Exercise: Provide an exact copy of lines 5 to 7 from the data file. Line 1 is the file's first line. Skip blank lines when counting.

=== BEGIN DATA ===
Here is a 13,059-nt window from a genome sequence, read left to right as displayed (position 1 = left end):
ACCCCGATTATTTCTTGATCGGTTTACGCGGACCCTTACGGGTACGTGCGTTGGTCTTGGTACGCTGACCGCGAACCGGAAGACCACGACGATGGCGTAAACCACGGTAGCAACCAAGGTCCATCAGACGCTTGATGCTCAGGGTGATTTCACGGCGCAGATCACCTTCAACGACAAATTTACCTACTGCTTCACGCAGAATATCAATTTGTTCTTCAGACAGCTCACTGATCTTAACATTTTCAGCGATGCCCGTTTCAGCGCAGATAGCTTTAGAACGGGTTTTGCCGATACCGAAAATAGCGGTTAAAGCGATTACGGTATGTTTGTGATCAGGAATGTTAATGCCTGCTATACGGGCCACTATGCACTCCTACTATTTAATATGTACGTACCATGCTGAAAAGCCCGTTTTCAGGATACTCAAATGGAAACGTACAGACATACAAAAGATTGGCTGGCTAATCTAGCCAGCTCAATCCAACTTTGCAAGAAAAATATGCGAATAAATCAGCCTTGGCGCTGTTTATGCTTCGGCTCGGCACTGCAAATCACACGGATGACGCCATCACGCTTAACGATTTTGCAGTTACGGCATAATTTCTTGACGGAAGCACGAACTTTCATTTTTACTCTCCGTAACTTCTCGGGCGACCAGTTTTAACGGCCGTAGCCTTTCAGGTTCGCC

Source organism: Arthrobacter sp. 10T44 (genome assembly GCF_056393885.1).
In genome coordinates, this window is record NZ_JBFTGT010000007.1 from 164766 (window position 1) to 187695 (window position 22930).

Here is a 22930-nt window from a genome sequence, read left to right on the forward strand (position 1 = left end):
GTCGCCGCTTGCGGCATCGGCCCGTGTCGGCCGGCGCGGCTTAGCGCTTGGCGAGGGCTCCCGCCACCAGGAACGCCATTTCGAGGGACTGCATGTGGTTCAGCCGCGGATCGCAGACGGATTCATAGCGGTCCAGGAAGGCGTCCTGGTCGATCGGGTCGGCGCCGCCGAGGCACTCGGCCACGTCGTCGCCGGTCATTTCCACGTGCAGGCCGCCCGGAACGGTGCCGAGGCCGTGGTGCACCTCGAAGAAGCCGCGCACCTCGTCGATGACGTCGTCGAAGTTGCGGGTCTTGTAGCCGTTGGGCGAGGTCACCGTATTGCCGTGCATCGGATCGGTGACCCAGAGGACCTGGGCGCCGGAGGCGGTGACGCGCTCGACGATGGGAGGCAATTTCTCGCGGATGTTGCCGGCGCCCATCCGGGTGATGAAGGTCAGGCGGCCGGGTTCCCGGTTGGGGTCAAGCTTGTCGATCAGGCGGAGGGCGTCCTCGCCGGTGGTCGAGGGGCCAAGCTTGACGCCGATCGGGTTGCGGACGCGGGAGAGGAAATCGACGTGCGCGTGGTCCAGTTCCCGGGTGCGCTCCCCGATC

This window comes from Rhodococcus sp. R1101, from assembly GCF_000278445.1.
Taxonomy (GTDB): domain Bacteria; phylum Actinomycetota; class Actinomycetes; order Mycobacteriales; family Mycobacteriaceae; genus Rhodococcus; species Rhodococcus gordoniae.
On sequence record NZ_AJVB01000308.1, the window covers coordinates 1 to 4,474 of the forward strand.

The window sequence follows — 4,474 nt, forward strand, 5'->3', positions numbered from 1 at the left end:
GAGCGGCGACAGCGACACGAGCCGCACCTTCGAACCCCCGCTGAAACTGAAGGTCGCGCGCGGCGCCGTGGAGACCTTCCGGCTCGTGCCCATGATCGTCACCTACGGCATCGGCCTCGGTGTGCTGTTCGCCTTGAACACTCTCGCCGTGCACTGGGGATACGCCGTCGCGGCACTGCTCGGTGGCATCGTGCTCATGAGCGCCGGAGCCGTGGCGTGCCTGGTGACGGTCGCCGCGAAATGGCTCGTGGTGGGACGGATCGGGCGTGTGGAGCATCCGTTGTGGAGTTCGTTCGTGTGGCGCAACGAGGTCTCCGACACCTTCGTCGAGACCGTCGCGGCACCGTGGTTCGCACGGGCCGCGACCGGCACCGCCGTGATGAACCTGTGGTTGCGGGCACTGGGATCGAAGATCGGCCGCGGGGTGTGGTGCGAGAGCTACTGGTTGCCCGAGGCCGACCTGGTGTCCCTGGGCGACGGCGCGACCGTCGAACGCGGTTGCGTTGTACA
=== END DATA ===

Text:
Here is a 22930-nt window from a genome sequence, read left to right on the forward strand (position 1 = left end):
GTCGCCGCTTGCGGCATCGGCCCGTGTCGGCCGGCGCGGCTTAGCGCTTGGCGAGGGCTCCCGCCACCAGGAACGCCATTTCGAGGGACTGCATGTGGTTCAGCCGCGGATCGCAGACGGATTCATAGCGGTCCAGGAAGGCGTCCTGGTCGATCGGGTCGGCGCCGCCGAGGCACTCGGCCACGTCGTCGCCGGTCATTTCCACGTGCAGGCCGCCCGGAACGGTGCCGAGGCCGTGGTGCACCTCGAAGAAGCCGCGCACCTCGTCGATGACGTCGTCGAAGTTGCGGGTCTTGTAGCCGTTGGGCGAGGTCACCGTATTGCCGTGCATCGGATCGGTGACCCAGAGGACCTGGGCGCCGGAGGCGGTGACGCGCTCGACGATGGGAGGCAATTTCTCGCGGATGTTGCCGGCGCCCATCCGGGTGATGAAGGTCAGGCGGCCGGGTTCCCGGTTGGGGTCAAGCTTGTCGATCAGGCGGAGGGCGTCCTCGCCGGTGGTCGAGGGGCCAAGCTTGACGCCGATCGGGTTGCGGACGCGGGAGAGGAAATCGACGTGCGCGTGGTCCAGTTCCCGGGTGCGCTCCCCGATC

This window comes from Rhodococcus sp. R1101, from assembly GCF_000278445.1.